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Some age-group national teams stuck around, but extreme mismanagement ruled the roost. A representative tale: In 2013, the Irish national U18 team entered an international tournament in Cherbourg, France that was to be its return to international competition after a long suspension because of the FIBA debt. The Irish lads upset squads from England, Switzerland, and host France to make the finals, some rare good news from an Irish basketball squad. But after qualifying for the championship, the players were told managers had booked a ferry home to Ireland that would depart at the same time as the title game was scheduled to tip off. They didn’t miss the boat. They missed the game.

But O’Byrne, a former executive with Coca-Cola, was recruited by Basketball Ireland for his business experience. He balanced the books enough to get FIBA to clear Ireland for international competition in 2016. And he had enough money left over to pay for a coach for the senior team. (Strickland declined to divulge his salary, but says that while he’s hardly a volunteer, he won’t be “buying a villa in France” with his Basketball Ireland windfall.) There’s no Olympics bid on the horizon. But players on national team will have matching green uniforms, won’t have to practice with medicine balls, and won’t have to worry about missing games because they have to catch a boat.

“The innocence is gone. The world is smaller.”

The trends are not all bleak as Strickland takes over the national team. The Irish economy, which much like the national squad has been weak for most of the last century, is now among the strongest in Europe, with investments from U.S. companies getting a good share of the credit for the bullish outlook. And Shannon says he’s noticed Irish kids paying a bit more attention to basketball of late, mostly the American variety. “The innocence is gone. The world is smaller. We’re just not wowed like we were [in the 1980s],” he says. “But the kids here think the NBA is cool and know who Kevin Durant and LeBron James are.” Participation in girls basketball has suddenly gotten very strong in Irish schools, too. Shannon attributes some of the increase in hoops interest among Ireland’s youth to a domestic role model: Kieran Donaghy, 33, a national hero for his exploits in Gaelic football, became a sort of Irish Bo Jackson late in life by playing for a basketball team from his native Tralee in a national tournament earlier this year. The hardcourt foray from the former Footballer of the Year award winner, who has told interviewers that as a boy he “dreamt of making the NBA, not All-Irelands,” led to Tralee getting a new club in the Super League, seven years after the town’s last league franchise folded. And the Tralee Sports Complex has been packed in the inaugural season. (Now if only Conor McGregor would give hoops a shot between bouts.)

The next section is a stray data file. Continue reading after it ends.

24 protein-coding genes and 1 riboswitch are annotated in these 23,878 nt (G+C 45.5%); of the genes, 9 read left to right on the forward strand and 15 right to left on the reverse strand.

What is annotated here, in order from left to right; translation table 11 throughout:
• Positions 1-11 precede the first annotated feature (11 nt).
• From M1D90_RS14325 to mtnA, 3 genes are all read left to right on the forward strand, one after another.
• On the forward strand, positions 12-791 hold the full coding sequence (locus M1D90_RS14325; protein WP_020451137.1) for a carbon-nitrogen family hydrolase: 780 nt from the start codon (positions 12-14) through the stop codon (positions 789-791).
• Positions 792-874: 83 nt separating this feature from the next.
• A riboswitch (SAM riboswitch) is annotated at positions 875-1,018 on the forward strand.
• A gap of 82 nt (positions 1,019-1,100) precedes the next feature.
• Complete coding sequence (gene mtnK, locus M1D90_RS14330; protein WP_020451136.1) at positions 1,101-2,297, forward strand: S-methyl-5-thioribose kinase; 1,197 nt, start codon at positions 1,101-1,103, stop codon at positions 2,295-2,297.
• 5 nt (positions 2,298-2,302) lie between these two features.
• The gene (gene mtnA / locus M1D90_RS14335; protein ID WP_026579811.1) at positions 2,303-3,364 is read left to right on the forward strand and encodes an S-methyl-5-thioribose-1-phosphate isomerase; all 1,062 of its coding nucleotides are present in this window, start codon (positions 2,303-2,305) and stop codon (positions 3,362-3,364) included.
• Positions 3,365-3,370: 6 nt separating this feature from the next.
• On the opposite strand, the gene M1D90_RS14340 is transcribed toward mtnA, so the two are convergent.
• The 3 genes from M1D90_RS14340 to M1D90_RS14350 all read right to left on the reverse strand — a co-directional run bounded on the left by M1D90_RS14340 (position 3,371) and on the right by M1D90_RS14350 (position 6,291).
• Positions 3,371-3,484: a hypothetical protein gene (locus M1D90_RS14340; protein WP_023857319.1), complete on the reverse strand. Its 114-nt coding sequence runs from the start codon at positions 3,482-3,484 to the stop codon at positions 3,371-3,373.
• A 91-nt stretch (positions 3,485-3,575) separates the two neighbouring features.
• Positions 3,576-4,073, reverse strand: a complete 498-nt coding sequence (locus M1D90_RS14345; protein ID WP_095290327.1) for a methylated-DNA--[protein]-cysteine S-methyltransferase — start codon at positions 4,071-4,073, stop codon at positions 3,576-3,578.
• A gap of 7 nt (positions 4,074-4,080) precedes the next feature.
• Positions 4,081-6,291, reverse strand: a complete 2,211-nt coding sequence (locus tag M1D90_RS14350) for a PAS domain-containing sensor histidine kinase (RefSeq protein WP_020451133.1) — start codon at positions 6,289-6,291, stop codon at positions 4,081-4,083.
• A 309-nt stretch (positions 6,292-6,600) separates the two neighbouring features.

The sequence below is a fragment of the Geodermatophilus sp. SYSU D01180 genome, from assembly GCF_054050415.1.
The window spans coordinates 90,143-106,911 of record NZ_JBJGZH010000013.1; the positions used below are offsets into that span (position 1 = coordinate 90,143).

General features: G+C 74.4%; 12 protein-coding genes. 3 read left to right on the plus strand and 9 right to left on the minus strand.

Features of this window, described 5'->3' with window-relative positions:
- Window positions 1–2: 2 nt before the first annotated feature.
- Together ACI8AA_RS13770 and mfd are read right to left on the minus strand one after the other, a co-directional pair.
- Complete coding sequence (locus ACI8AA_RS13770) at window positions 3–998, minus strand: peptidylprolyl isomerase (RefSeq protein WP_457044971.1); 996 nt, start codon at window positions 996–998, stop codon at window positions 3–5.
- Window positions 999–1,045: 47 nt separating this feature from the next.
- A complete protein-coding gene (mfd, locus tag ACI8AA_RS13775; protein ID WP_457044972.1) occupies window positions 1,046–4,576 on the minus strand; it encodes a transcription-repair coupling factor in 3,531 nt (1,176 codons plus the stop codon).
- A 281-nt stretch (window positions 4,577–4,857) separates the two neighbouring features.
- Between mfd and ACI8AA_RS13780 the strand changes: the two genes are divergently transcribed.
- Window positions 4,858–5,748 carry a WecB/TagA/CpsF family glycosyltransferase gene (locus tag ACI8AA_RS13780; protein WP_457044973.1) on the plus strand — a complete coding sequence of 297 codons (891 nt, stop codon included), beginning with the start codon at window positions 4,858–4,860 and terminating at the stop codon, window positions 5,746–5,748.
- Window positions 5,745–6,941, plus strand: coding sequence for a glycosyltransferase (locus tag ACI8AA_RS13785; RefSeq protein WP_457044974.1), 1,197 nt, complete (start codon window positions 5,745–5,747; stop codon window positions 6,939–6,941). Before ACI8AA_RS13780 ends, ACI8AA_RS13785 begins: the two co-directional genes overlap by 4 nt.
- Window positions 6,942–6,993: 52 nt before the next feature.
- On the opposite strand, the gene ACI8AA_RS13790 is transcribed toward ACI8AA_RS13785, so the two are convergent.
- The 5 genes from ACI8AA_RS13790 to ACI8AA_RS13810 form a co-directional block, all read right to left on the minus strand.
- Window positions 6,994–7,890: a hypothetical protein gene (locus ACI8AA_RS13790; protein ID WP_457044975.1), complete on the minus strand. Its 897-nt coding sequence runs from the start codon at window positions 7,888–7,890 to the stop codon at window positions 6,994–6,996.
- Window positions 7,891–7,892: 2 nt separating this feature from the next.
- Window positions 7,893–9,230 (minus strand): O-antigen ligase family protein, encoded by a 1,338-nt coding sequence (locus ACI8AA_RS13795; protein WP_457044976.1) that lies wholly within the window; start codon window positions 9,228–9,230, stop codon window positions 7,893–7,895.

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Since his hiring, Strickland has been watching video of Irish youth squads and professional clubs on his computer. For the short-term, Strickland’s team-building exercises are geared toward the FIBA European Championship for Small Countries, which will be held in 2018 in San Marino. His appointment by Basketball Ireland as head coach of the national team expires after that tournament. “I hope we draw some new, really small nations that aren’t even nations yet,” Strickland says, laughing.